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Delicious Foods From Africa to Add to Your Healthy Diet

While living in Malawi and backpacking around sub-Saharan Africa, I had the opportunity to try many different foods that are not commonly available in the U.S. Living in a very rural village required hours of bicycle taxis, mini buses and hitchhiking to reach the nearest store, and thus greatly limited the available food choices and the variety. The majority of people live in very dry and dusty areas where most food was grown by the 90 percent of Malawians who live as subsistence farmers. Without refrigeration, daily trips are essential to the local market for seasonally available foods. One of the most defining characteristics of diets in Africa is that they are based on a staple food. Most African countries consume staple foods like rice or plantains with every meal. In Malawi, the staple food is maize. In the US, we focus on getting a variety of foods, in part due to our access and cultural diversity. In addition to staple foods, you could purchase many popular foods available are not yet commonly found in the U.S, but expect to see some of these at the grocery stores in the near future!

Baobab Fruit

This fruit has more antioxidants than any other superfruit (including pomegranate, blueberries or açai). It grows on the baobab tree and is a good source of fiber, iron, magnesium, vitamin C, potassium and calcium! Its hard "nut-like" shell opens to tart seeds covered in powder, sweet-and-sour, fibrous, dried fruit.


Insects are a huge part of the diet of Malawians because they are so plentiful and do not require any inputs and minimal labor to "harvest" or prepare them. I frequently went out with my neighbor children to capture locusts or grasshoppers. The children would rip the legs and wings off and then bite into them or take them home to be simmered in a tomato sauce. In an attempt to make bugs more appetizing to typical Western appetites, friends would include dried flying termites in sushi rolls to add a nutty-flavored crunch. Many cultures consume insects for health benefits besides the low inputs required. Grasshoppers and locusts have 14-18g of protein/100g of fresh weight. Termites have 13-28g of protein/100g! Beef rates only at about 19-26g/100g uncooked and fish like tilapia have 16-19g/100g.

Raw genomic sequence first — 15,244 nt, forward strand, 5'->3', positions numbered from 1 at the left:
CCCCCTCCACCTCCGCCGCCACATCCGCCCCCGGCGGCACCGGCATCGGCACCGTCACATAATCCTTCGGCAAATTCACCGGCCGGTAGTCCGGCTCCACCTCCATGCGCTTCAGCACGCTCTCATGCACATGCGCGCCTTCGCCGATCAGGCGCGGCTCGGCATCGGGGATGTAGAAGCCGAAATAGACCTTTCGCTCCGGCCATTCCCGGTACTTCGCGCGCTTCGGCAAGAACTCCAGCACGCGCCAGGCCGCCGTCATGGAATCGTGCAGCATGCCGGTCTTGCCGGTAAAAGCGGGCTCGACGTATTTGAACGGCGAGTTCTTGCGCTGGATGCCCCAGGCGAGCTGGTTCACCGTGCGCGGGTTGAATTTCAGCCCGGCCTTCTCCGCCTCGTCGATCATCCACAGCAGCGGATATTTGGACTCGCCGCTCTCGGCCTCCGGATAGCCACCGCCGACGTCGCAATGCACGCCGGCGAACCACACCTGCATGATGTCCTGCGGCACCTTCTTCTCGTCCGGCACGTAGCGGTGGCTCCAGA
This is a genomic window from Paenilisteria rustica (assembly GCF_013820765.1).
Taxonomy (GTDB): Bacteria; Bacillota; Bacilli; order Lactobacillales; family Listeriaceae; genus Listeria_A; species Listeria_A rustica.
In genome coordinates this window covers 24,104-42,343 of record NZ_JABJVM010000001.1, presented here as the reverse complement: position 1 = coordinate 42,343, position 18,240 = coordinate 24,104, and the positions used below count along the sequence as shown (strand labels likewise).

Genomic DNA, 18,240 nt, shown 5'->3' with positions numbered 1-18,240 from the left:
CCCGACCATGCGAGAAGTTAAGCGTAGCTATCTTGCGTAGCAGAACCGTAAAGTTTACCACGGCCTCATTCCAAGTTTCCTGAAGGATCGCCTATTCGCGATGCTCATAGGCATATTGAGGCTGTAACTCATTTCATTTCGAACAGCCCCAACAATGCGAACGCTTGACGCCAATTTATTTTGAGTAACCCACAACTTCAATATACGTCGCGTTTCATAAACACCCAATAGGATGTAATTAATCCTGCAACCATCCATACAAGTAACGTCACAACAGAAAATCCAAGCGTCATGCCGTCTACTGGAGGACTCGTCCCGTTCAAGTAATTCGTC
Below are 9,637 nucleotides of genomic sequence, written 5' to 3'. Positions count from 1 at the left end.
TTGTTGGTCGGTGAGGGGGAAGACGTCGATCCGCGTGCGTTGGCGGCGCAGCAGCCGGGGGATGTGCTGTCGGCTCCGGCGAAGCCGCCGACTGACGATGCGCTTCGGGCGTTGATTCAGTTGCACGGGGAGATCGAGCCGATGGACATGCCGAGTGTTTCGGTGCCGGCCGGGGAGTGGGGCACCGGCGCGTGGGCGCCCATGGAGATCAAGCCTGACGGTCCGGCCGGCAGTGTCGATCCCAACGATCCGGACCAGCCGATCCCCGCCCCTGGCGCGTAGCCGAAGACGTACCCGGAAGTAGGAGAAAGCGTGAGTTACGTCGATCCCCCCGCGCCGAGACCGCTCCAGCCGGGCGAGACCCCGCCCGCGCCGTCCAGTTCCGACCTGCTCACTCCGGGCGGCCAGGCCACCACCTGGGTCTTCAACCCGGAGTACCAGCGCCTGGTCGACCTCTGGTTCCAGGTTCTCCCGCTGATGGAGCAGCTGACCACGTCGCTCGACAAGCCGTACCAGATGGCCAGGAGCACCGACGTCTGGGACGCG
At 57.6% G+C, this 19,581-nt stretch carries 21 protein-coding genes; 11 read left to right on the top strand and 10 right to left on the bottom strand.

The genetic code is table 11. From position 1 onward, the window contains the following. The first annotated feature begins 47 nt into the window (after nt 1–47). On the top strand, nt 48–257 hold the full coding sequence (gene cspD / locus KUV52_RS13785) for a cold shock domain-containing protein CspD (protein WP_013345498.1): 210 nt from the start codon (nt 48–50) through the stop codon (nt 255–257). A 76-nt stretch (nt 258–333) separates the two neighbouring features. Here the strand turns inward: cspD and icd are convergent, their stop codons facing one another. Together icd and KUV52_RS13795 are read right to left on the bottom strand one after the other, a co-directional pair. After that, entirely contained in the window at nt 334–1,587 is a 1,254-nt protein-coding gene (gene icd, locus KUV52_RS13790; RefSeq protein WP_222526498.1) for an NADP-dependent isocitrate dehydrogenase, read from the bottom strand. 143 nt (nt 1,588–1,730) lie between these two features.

One popular food is jackfruit, an enormous fruit that looks a bit like putty-textured pineapple on the inside, with a banana-like flavor. Despite its nutrient density and propensity to thrive in difficult climates, this food was often under-consumed. It is high in protein, potassium, vitamin B and a good source of vitamin C. It has 95 calories per half a cup, and is a good source of fiber. Jackfruits can be dried, roasted, added to soups and made into chips, jams and juices. Even the seeds can be boiled, roasted or ground into flour.


Moringa is going to be the next big superfood to come to America. The moringa tree grows in difficult climates and is so nutrient-dense that it being researched and used to address the high rates of malnutrition experienced in the community. Both dried and fresh leaves contain a substantial amount of magnesium, iron, folate, and vitamins B-6, A, C, and E. They are also a moderately good source of calcium, niacin, protein and dietary fiber. A one cup serving of fresh, raw leaves is one of the best sources of nutrients including vitamin C and iron. Moringa has more iron than spinach (4 mg vs 2.7mg in spinach), more potassium than a banana (337-461 mg vs 422 mg per banana) and more vitamin C than an orange (51.7-141 mg vs 69.7 mg per orange) per 100g of moringa according to USDA National Nutrient database.

The Velvet Bean

This was street food that I consumed almost daily due to it being extremely inexpensive and available on almost every roadside. This bean had quite the folklore because it is poisonous unless cooked for many hours. Malawian history tells the tale of an invading tribe who ate the bean because they saw people of the other tribe eating it. The invading tribe did not cook the beans long enough and died! This legume is high in proteins, carbohydrates, amino acids, fatty acids, fiber and minerals. It is being researched as a potentially nutritious food to combat Parkinson’s disease due to the high levels of Levodopa found in the bean. The flavor and texture is almost of mashed potatoes and is a good source of protein (24-30%). But be sure to cook it properly!

Emily DeLacey MS, RD is a Registered Dietitian and currently working in Jamaica as a HIV/ AIDS Prevention Specialist. She attended Central Washington University for her Bachelor's Degree in Science and Dietetics and continued on after her internship to Kent State University for her Master's Degree in Science and Nutrition, with a focus on public health and advocacy. She served as a U.S. Peace Corps Volunteer in Malawi 2012-2014 working as a Community Health Advisor in a rural village, immersing in the joys of life without electricity or running water. She has been to 20+ countries and 47 of the 50 states in the US. Traveling, adventuring and experiencing new cultures has made her a passionate advocate for the equality of nutrition and wellness for all people.

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